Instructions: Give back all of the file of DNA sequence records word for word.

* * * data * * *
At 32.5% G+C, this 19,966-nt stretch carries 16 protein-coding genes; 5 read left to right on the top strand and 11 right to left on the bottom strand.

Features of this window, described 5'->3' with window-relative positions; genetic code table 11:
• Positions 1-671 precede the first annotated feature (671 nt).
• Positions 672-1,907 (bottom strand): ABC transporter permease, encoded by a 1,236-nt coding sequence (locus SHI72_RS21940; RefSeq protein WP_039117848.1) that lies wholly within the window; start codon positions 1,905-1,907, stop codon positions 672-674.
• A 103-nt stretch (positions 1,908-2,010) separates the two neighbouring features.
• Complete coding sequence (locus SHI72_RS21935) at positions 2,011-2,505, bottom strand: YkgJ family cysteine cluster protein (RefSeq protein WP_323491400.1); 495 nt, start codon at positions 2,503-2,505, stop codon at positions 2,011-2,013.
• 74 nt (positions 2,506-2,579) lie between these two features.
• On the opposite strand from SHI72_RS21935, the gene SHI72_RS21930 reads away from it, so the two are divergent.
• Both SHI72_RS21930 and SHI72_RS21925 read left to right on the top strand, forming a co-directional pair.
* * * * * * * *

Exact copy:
At 32.5% G+C, this 19,966-nt stretch carries 16 protein-coding genes; 5 read left to right on the top strand and 11 right to left on the bottom strand.

Features of this window, described 5'->3' with window-relative positions; genetic code table 11:
• Positions 1-671 precede the first annotated feature (671 nt).
• Positions 672-1,907 (bottom strand): ABC transporter permease, encoded by a 1,236-nt coding sequence (locus SHI72_RS21940; RefSeq protein WP_039117848.1) that lies wholly within the window; start codon positions 1,905-1,907, stop codon positions 672-674.
• A 103-nt stretch (positions 1,908-2,010) separates the two neighbouring features.
• Complete coding sequence (locus SHI72_RS21935) at positions 2,011-2,505, bottom strand: YkgJ family cysteine cluster protein (RefSeq protein WP_323491400.1); 495 nt, start codon at positions 2,503-2,505, stop codon at positions 2,011-2,013.
• 74 nt (positions 2,506-2,579) lie between these two features.
• On the opposite strand from SHI72_RS21935, the gene SHI72_RS21930 reads away from it, so the two are divergent.
• Both SHI72_RS21930 and SHI72_RS21925 read left to right on the top strand, forming a co-directional pair.